What does foreach really do? (.NET)

In this post I’ll explain how the C# compiler interprets the foreach keyword. I’ll start by looking at the common pattern of enumerating a list.

var numbers = new List<int>() { 1, 2, 3, 4, 5 };
foreach(var n in numbers) 

List is consumable by foreach because it implements IEnumerable. Let’s take a look at what IEnumerable and IEnumerator define.

interface IEnumerable<T>
    IEnumerator<T> GetEnumerator();

interface IEnumerator<T>
    bool MoveNext();
    T Current { get; }
    void Reset();

Each call to GetEnumerator() will return a new instance of an enumerator. An enumerator does the heavy lifting for foreach. When an enumerator is created, it is initialized so that the first call to MoveNext() will advance the current item pointer to the first item. Calling Reset() will also return the enumerator to this state. Each subsequent call to MoveNext() will attempt to move the current pointer to the next item. MoveNext() returns true if Current points to a new item. It returns false if the end of the enumerable was reached.

The compiler utilizes IEnumerator’s members to internally rewrite a foreach loop to code that is roughly equivalent to the following:

var numbers = new List<int>() { 1, 2, 3, 4, 5 };
IEnumerator<int> enumerator = numbers.GetEnumerator();
try {
    while(enumerator.MoveNext()) {
        int n = enumerator.Current;
        Console.WriteLine(n); // The inner scope of the foreach block is embedded here
} finally {
    ((System.IDisposable) enumerator).Dispose();
    // Or if no implicit conversion exists:
    System.IDisposable d = enumerator as System.IDisposable;
    if (d != null) d.Dispose();

There are a few things to note about this code:

  • Enumerators are read-only and forward-only.

  • foreach’s implementation does not use anonymous methods. The compiler actually rewrites the code at compile time.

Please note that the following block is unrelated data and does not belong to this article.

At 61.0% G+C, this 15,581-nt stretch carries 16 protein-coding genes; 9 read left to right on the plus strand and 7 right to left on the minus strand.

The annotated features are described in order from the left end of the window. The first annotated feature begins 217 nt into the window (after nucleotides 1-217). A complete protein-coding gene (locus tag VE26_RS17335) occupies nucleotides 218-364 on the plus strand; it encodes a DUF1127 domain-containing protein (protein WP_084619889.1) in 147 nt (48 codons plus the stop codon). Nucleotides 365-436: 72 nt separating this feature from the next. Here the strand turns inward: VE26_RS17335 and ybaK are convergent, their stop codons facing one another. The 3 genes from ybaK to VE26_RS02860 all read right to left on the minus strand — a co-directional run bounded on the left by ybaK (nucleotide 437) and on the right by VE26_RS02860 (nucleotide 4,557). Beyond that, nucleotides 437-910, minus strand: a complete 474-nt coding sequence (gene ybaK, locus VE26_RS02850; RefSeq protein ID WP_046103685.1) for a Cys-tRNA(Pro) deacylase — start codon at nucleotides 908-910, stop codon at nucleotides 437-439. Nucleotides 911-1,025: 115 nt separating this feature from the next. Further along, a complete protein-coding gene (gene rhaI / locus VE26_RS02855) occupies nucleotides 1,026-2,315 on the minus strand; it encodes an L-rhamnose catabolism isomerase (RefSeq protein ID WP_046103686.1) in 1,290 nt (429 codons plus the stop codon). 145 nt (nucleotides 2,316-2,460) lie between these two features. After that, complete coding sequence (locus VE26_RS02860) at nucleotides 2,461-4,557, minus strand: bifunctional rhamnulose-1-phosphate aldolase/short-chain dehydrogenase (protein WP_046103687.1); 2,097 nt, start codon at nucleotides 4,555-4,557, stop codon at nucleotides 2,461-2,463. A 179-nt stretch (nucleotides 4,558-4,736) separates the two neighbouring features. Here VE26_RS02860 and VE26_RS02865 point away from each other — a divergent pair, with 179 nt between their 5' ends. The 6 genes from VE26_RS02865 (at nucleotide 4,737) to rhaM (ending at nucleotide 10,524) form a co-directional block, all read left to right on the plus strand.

• Separate foreach statements will always consume their own instance of the enumerator.

  • The enumerator is only disposed if it implements IDisposable. If the enumerator is a sealed type, the finally block will be empty.

  • Enumeration does not have exclusive access to the underlying collection. It is inherently not thread-safe. If you need thread-safe enumeration, use a type from the System.Collections.Synchronized namespace.

  • If the underlying collection is modified (an item is added or removed), the next call to MoveNext() or Reset() will throw InvalidOperationException.

  • Enumerators cannot be passed between threads. If an enumerator detects it is being called from a different thread than it was initialized on, it will throw an exception.

  • If the underlying collection is an array, the compiler will optimize this code by using a for loop and comparing the index to the array length.

  • When iterating a multidimensional array, the rightmost index is increased first. (But don’t use multidimensional arrays in the first place.)

(The above rules are true for built-in .NET enumerators and iterator blocks. Details can be found in the C# language specification — ECMA-334: 8.8.4)

foreach can also be used on any class that implements a method named GetEnumerator(). The compiler treats classes that implement MoveNext() and Current as enumerators. This is to support .NET 1.0 code and is obsoleted by .NET 4.0’s dynamic keyword. You might see this pattern if you deal with legacy code.

Enumerating Strings

foreach can be used to enumerate a string as a char array.

foreach(var c in “foo”) {
    Console.Write(' ');
// outputs: f o o 

Watch out for multiple enumeration

When working with a raw IEnumerable (such as the result of some LINQ extension methods), it’s possible to do extra work by enumerating it multiple times. If the the enumerable is the result of database query it will query the database multiple times.

var squares = ints().Select(x => x * x);    // var is IEnumerable<int>
foreach(var s in squares) {
foreach(var s in squares) {
    // This will rerun the select statement.

To prevent this, add .ToList() or .ToArray() after the select method. This forces the enumeration to occur only once. Resharper will automatically detect multiple enumeration and warn you.

In my next post, I’ll discuss iterator blocks–a special syntax for finer-grained control over iteration.